“Pro-growthers and Pro-Lifers see the first list as all good, and the second list as mostly bad. There is a paradoxical catch-22 with this conventional view; raising population makes the problem of sustainability of population worse, and lowering population from our present levels makes it better. Nature will choose from the second list if we do nothing. Or we can choose from the second list before the worst options are forced on us. Stable population is the goal lies in between perpetual decline and growth.”
Sustainable vs Steady Growth
Semantics regarding statistical terms should be clarified. ‘Sustainable Growth’ means “for an unspecified long period of time.” and ‘steady growth’ means “large numbers in limited or modest periods of time at stable annual percents.
“And so we have a spectrum of uses of the term ‘sustainable’. At one end of the spectrum, the term is used with precision by people who are introducing new concepts as a consequence of thinking profoundly about the long-term future of the human race. In the middle of the spectrum, the term is simply added as a modifier to the names and titles of very beneficial studies in efficiency, etc. that have been in progress for years. Near the other end of the spectrum, the term is used as a placebo. In some cases the term may be used mindlessly (or possibly with the intent to deceive) in order to try to shed a favorable light on continuing activities that may or may not be capable of continuing for long periods of time. At the very far end of the spectrum, we see the term used in a way that is oxy-moronic.”
Job Creation Increases Unemployment
“The favorite rallying cry of community leaders and politicians is, “We must create jobs.” One must respond to this cry by asking: Did you know that in your community, creating jobs increases the number of people out of work? Most people don’t understand this, even though it can be explained easily. If the equilibrium unemployment rate is 5 % , and a new factory moves into town, the hiring at the new factory may lower the unemployment rate to 4 % . But then new people move into the town to restore the unemployment rate to the equilibrium value of 5 % . But this is 5 % of a larger population, so the number of unemployed people has increased. Every time 100 jobs are created in a community one can look for about 5 more unemployed people in the community.”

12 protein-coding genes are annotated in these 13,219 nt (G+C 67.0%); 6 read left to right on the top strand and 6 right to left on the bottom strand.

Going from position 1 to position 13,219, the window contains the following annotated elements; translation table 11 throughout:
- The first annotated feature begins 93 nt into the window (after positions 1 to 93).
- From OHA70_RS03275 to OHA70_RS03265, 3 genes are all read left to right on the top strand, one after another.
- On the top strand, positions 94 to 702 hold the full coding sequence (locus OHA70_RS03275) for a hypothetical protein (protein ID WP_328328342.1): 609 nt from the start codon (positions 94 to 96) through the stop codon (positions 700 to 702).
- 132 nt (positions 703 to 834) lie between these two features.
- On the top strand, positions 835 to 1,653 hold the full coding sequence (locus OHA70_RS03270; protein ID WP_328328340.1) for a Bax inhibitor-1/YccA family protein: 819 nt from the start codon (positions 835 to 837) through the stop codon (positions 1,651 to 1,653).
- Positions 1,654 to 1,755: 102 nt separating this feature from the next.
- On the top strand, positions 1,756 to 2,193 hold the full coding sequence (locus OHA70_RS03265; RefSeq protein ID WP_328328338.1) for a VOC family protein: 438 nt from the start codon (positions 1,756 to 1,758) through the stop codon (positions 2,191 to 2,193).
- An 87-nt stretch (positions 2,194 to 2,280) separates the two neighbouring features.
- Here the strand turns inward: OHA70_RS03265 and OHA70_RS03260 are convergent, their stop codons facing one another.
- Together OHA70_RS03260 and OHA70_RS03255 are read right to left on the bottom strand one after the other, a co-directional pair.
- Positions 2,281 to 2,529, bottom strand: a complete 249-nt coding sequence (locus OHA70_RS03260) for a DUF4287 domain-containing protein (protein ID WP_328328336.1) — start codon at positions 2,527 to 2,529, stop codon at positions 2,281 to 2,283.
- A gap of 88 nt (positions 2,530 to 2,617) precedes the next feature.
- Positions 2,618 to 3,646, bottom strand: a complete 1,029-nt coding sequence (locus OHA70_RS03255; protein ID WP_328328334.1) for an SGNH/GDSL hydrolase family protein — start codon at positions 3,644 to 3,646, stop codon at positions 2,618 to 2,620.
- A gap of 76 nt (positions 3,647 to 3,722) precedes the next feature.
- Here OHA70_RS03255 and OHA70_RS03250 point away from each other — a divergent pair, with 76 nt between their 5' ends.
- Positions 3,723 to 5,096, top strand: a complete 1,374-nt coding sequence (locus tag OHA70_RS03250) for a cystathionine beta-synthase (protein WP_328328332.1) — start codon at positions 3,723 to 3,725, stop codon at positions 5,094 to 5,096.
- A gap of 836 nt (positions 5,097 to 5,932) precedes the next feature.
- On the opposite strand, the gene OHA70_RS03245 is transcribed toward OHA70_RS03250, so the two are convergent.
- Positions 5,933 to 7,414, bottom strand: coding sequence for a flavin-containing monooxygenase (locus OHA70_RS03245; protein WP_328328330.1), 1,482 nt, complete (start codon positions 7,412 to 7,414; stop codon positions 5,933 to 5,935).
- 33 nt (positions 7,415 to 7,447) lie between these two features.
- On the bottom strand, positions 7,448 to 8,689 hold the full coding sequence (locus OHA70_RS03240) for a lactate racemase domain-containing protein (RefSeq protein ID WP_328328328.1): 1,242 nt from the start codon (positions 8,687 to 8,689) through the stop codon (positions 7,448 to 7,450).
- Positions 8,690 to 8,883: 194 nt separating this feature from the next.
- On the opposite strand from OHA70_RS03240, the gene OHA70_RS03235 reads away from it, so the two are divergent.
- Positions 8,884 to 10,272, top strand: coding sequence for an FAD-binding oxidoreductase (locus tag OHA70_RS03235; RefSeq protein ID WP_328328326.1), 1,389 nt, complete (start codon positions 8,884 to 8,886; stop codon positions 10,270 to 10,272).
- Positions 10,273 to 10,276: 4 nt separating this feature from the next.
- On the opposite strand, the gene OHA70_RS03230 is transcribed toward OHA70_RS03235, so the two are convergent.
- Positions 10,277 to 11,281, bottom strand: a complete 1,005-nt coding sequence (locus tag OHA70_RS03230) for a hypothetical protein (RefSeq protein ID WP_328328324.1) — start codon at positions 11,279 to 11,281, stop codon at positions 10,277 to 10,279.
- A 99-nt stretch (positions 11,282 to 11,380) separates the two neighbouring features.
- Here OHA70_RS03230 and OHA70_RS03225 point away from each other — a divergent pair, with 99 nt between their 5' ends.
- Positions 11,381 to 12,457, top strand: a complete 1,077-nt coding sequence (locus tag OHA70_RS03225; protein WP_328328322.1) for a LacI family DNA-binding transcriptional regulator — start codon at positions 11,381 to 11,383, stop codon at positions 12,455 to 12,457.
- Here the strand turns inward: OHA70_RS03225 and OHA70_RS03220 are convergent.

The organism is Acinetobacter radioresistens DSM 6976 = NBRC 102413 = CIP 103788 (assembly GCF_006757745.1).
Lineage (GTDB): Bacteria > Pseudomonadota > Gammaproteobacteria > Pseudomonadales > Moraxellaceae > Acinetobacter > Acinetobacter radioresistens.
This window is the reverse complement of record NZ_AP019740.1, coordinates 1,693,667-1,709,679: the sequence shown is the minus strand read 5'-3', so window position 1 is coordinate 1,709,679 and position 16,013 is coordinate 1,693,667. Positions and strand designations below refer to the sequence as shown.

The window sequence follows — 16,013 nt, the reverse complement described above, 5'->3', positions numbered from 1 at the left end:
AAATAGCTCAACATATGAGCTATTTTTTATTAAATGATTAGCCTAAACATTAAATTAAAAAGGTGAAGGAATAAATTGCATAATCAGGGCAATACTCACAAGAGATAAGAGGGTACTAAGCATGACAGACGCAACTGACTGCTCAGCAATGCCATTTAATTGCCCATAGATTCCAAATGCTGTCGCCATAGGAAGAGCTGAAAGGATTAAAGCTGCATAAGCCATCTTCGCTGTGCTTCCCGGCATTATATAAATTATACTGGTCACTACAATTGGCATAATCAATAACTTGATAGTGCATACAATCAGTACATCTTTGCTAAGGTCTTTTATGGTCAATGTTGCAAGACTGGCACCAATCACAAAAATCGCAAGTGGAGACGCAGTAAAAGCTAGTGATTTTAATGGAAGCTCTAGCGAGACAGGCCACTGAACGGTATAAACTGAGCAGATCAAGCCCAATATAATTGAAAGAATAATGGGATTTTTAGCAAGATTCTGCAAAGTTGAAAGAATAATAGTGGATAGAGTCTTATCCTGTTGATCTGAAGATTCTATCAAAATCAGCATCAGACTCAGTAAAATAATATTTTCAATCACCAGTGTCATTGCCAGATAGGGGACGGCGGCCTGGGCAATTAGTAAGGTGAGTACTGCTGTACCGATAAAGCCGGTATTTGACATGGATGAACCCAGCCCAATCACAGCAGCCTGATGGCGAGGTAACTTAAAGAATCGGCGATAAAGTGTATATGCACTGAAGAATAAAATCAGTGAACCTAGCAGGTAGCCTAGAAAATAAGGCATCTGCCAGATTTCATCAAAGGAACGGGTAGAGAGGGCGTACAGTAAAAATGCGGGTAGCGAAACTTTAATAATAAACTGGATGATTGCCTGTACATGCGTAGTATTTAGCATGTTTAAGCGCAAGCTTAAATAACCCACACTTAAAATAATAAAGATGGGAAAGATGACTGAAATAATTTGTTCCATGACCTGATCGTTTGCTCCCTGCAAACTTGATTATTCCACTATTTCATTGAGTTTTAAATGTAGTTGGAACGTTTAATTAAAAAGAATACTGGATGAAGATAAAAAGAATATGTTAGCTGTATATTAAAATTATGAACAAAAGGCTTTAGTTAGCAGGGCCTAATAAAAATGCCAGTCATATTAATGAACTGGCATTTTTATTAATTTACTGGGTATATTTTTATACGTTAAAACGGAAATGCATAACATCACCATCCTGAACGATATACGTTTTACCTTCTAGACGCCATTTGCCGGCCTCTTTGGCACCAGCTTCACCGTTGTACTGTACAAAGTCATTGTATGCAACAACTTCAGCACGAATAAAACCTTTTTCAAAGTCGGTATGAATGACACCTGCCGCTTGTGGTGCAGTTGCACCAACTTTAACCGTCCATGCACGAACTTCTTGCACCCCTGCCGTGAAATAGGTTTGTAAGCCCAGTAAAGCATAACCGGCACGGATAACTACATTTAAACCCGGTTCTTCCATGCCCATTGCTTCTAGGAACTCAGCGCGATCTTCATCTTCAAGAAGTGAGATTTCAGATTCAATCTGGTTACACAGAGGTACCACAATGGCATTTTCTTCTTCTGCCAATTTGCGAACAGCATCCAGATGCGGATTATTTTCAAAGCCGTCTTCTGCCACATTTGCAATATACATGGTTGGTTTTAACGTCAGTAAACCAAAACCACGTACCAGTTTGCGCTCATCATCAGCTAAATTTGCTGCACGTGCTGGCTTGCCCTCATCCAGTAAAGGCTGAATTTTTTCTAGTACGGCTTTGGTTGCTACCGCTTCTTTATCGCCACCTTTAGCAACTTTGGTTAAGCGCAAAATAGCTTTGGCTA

BARTLETT LAWS OF SUSTAINABILITY
1: Population growth and / or growth in the rates of consumption of resources cannot be sustained.
2: In a society with a growing population and / or growing rates of consumption of resources, the larger the population, and / or the larger the rates of consumption of resources, the more difficult it will be to transform the society to the condition of sustainability.
3: The response time of populations to changes in the human fertility rate is the average length of a human life, or approx. 70 years. This is called “population momentum.”
4: The size of population that can be sustained (carrying capacity) and the sustainable average standard of living of the population are inversely related to one another. This must be true even though Cohen (1995) asserts that the numerical size of the carrying capacity of the Earth cannot be determined.
5: Sustainability requires that the size of the population be less than or equal to the carrying capacity of the ecosystem for the desired standard of living.
6: Lesson of “The Tragedy of the Commons” (Hardin 1968): The benefits of population growth and of growth in the rates of consumption of resources accrue to a few; the costs of population growth and growth in the rates of consumption of resources are borne by all of society.
7: Growth in the rate of consumption of a non-renewable resource, such as a fossil fuel, causes a dramatic decrease in the life-expectancy of the resource.
8: The time of expiration of non-renewable resources can be postponed, possibly for a very long time, by: technological improvements in the efficiency with which the resources are recovered and used; using the resources in accord with a program of ‘Sustained Availability’; recycling; substitute resources.
9: When large efforts are made to improve the efficiency with which resources are used, the resulting savings are easily and completely wiped out by the added resources consumed as a consequence of modest increases in population.
10: Benefits of large efforts to preserve the environment are easily canceled by the added demands on the environment that result from small increases in human population.
11: (Second Law of Thermodynamics) When rates of pollution exceed the natural cleansing capacity of the environment, it is easier to pollute than it is to clean up the environment.
12: (Eric Sevareid’s Law); The chief causes of problems, are solutions to other problems. (Sevareid 1970)
13: Humans will always be dependent on agriculture. This is the first of Malthus’ two postulata (Principle of Population 1798).
14: If humans fail to stop population growth and growth in the rates of consumption of resources, Nature will stop these growths.
15: In every local situation, creating jobs increases the number of people locally who are out of work.
16: Starving people don’t care about sustainability.
17: Using the word “sustainable” in our vocabulary, is not sufficient to ensure that our society becomes sustainable.
18: Extinction is forever.
Hypotheses Relating To Sustainability